Biden Admin Defends Plan For Electric Military Vehicles

The Biden administration’s Energy Secretary Jennifer Granholm told Congress last week that she envisions an all-electric military vehicle fleet by 2030. The proposal has been met with skepticism from some senators, who have labeled it as “laughable.”

Granholm’s comments were made during a Senate Armed Services Committee hearing in response to a question from Sen. Joni Ernst (R-IA) about her support for an all-electric military fleet. Granholm expressed her support, stating, “I do, and I think we can get there, as well.”

However, Sen. Markwayne Mullin (R-OK) criticized the plan as impractical and dangerous. Mullin pointed out the potential vulnerability of electric vehicles to electromagnetic pulses (EMP), weapons capable of wiping out electronics. Furthermore, he questioned the logistics of charging electric vehicles on a battlefield without readily available charging stations.

In addition to the practical concerns, Mullin and Ernst raised the issue of reliance on China for the batteries needed to power these electric vehicles. China currently dominates the market for critical minerals required for EV batteries, and the proposed plan could further increase the United States’ dependence on the Chinese Communist Party.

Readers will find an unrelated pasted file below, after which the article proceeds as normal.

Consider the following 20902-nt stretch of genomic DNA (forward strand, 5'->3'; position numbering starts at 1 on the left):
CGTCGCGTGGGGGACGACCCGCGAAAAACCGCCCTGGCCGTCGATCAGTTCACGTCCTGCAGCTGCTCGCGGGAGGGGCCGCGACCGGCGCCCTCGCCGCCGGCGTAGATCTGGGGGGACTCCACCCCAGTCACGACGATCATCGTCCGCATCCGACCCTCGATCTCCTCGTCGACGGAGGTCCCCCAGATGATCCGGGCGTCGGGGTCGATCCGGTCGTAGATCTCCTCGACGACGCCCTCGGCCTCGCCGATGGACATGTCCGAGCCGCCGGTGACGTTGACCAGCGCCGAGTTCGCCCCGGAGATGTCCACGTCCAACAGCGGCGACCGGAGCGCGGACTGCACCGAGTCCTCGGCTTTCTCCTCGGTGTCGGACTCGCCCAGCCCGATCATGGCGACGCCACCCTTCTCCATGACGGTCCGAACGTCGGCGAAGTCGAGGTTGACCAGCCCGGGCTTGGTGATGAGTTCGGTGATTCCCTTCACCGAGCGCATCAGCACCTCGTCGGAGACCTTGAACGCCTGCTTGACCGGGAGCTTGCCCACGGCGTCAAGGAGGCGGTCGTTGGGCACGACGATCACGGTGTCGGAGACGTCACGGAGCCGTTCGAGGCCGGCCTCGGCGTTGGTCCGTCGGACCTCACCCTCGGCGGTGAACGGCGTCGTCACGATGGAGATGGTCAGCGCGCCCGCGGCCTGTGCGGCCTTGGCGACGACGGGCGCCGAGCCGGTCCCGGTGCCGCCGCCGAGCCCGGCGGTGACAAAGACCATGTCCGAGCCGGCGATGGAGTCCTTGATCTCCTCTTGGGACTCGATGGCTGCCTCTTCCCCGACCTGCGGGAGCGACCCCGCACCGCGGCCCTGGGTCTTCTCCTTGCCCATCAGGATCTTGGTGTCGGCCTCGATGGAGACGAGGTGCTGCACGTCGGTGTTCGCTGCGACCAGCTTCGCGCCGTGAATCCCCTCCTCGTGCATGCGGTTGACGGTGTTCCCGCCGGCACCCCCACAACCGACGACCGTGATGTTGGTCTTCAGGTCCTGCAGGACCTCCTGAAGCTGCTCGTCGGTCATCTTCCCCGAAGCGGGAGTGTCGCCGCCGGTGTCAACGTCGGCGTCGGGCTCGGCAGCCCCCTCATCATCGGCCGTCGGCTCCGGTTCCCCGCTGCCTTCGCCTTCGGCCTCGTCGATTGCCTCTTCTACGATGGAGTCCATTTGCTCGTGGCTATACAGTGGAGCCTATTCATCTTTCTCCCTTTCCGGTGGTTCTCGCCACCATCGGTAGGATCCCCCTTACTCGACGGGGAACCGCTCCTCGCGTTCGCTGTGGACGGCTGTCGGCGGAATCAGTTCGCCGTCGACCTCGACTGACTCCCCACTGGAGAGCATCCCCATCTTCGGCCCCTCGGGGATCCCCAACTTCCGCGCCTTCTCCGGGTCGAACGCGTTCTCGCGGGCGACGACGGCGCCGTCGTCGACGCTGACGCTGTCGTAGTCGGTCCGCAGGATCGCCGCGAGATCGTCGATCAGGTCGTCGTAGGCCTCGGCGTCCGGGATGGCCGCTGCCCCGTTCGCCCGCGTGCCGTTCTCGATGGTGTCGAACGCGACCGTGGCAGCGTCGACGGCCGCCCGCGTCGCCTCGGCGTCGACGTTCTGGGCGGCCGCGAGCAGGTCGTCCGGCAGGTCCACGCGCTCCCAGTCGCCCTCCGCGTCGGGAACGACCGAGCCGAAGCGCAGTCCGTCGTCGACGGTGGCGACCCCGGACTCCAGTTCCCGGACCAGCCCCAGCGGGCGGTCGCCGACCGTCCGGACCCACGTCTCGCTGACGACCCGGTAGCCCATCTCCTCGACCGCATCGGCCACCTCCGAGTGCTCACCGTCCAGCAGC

Ernst also criticized the administration for prioritizing climate change over military efficiency. “This administration has taken it to the extremes with this climate agenda,” she said. “We are not focusing on the lethality of our American military. Instead, they are focusing on green energy and climate change.”

Despite these criticisms, the Biden administration is pushing forward with its green energy agenda. The President recently signed an executive order, “Revitalizing Our Nation’s Commitment to Environmental Justice for All,” to integrate environmental justice into the work of federal agencies. The Department of Defense has also revealed that it has at least 640 staff members working on environmental justice initiatives.

In February, the Army unveiled its “Climate Strategy,” which calls for cutting greenhouse gas emissions by 50% by 2030 and reaching net-zero emissions by 2050. The plan also aims to establish an all-electric light-duty non-tactical vehicle fleet by 2027 and a completely electric non-tactical vehicle fleet by 2035.

The push for an all-electric military vehicle fleet is just one aspect of the Biden administration’s broader efforts to address climate change and promote green energy. However, concerns about the practicality, cost, and reliance on China persist, leading some to question the wisdom of such a proposal.

As the debate continues, it remains to be seen if the Biden administration can successfully implement this ambitious plan without sacrificing military efficiency and national security.

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